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Old October 11th, 2017, 02:23 PM   #4
Join Date: Oct 2017
Posts: 3

An Ersari (?) Ensi with some interesting motifs
Greetings all

Several years ago (2006) Louis Dubreuil put together an interesting discussion thread on what he thought might be an Uzbek ensi salon, and followed up a couple years later with a Salon discussing the use of the kush motif on ensis.



Withing the Salon he went into great detail, which I won't try to repeat here - but - I will note that specifics on the type of kush motif on my ensi (below )were sparse. In his earlier discussion, he had identified a couple other pieces that fall into the same general class as this ensi, based on the kush elements and the guard borders:

This example is from Louis' thread is from ORR vol 10, # 6, aug/sept 1990, and is the closest to mine:

I find the nature of the motifs on my piece, and their rendering, to be out of step with my perceptions of size vs. age for ensis. This piece is large for a Turkmen ensi at 81.5 in (207 cm) X 70 in.(178 cm). Yomut pieces are often this large, Tekke generally smaller. Most of the older ensis that I am familiar with (including the animal-tree ensi in the main article) are significantly smaller.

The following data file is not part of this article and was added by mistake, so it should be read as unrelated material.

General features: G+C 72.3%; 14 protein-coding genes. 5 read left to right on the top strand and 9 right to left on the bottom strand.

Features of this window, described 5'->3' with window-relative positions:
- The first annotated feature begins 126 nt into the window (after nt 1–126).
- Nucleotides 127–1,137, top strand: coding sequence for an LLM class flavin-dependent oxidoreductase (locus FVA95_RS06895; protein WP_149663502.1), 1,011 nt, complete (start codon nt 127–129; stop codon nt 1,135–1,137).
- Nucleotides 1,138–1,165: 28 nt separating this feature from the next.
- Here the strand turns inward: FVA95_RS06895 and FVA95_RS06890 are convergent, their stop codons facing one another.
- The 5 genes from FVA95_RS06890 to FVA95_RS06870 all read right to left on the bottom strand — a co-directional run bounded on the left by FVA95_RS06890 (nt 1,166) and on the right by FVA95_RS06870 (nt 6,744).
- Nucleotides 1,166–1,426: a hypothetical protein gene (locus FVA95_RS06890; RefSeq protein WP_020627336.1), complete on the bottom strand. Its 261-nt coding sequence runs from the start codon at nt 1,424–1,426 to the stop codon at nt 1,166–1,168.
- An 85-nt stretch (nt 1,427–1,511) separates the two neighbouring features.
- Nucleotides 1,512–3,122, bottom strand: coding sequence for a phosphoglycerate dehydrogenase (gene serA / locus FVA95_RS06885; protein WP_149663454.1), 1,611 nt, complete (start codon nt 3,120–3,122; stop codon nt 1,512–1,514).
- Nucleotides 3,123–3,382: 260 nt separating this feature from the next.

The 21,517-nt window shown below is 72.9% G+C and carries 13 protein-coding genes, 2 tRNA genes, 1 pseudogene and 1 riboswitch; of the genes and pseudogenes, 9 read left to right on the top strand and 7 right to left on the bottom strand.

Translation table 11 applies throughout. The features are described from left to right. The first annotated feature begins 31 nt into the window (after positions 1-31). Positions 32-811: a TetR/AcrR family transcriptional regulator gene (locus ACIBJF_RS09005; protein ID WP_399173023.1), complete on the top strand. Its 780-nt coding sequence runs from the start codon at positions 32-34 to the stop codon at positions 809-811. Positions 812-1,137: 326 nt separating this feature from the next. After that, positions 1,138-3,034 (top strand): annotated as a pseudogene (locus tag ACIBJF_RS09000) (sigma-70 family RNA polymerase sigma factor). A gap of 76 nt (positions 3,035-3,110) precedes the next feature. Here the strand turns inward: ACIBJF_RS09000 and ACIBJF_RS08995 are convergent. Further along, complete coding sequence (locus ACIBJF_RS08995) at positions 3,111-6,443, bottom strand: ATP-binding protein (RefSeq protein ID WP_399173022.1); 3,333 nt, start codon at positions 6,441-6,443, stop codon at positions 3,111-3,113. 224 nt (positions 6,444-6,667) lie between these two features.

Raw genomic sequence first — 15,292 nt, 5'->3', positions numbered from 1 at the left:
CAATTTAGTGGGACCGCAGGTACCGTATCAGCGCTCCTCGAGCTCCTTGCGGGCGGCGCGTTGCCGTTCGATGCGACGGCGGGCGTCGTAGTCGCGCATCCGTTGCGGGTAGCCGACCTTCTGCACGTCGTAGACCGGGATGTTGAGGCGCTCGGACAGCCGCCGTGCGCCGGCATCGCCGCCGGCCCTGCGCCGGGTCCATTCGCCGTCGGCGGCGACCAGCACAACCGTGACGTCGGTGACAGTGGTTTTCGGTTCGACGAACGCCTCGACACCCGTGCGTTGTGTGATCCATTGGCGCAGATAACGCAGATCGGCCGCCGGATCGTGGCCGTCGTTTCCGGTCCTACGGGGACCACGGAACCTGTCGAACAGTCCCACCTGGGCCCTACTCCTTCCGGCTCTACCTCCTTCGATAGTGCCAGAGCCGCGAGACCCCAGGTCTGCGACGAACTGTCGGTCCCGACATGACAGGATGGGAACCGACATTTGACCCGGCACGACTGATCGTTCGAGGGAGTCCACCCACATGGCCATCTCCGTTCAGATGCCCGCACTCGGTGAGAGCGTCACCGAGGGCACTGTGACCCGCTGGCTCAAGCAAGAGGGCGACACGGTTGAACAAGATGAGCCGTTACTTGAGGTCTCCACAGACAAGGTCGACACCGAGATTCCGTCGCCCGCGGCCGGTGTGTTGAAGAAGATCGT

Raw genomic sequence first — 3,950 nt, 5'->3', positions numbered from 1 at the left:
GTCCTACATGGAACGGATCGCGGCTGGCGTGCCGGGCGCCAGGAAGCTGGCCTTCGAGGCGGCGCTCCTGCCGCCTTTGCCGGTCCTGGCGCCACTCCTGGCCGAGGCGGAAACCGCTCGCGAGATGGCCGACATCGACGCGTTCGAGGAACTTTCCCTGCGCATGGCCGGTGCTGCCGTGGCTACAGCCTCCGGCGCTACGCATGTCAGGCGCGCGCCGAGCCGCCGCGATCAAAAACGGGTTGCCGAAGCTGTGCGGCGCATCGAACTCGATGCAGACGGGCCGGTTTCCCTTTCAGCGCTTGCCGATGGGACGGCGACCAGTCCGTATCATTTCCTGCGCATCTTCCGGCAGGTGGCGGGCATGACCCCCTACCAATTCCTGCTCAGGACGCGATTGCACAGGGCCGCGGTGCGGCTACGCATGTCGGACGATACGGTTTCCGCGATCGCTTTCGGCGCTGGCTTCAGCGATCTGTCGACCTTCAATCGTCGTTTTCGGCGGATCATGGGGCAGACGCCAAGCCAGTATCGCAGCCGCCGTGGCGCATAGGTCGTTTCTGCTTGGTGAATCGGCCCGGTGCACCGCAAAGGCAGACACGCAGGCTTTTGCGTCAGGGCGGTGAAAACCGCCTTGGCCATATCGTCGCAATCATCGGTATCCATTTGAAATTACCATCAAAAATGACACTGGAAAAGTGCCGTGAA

Here are a few images and related comments:

Note that in the center field panels, each panel holds a single kush element, with lots of open space, a characteristic I associate with earlier rather than later pieces. Also note that the kush motif has the birds head style rather than the generally later candelabra style:

Also note that the center panel border and guard border motifs are also typically associated with earlier rather than later pieces. The lateral center panel motifs are outlined with light red:

But the Ersari "start" major border is - in my mind - a later feature:

The colors look good to me, although one could make an argument that the yellow may be a synthetic. The relatively brighter red in the diagonal corners around the stars on the major borders doesn't scare me, but could also be synthetic. Dick Parsons, in a note, commented that it was common for the Turkmen of means to use a light madder red on white or ivory wool, which made a bright but still entirely vegetal red.

Here is a closeup of the back:

Questions I would like to pose are:

Does anyone have more knowledge than I (not a difficult hurdle) regarding the blocky red and white reciprocal "s" border ?

Does anyone have any guesstimates they would care to offer as to which quarter of which century they feel this pieces belongs to ?


It seems outstanding to me.
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